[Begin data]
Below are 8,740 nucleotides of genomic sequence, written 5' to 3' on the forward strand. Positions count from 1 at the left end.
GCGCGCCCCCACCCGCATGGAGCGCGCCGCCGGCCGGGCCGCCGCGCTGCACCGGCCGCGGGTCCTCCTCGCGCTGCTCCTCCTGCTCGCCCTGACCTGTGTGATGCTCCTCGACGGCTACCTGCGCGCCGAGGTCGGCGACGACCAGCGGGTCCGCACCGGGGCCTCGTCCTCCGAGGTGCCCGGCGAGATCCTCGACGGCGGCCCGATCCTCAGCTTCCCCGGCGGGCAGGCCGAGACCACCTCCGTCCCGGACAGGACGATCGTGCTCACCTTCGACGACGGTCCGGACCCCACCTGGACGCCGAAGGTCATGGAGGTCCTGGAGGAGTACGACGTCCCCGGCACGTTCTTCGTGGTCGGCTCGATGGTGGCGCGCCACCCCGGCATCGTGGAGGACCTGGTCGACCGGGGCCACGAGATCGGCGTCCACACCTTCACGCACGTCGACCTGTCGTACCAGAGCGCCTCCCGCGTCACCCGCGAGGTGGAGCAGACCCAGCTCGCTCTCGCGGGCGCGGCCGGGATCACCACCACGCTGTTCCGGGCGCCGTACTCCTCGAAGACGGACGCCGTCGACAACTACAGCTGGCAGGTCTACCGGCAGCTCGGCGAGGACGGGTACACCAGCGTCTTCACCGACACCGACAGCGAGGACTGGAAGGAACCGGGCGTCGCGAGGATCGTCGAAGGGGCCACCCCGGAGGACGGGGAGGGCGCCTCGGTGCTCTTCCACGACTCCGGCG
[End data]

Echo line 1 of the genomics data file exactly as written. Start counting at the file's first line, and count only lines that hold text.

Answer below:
Below are 8,740 nucleotides of genomic sequence, written 5' to 3' on the forward strand. Positions count from 1 at the left end.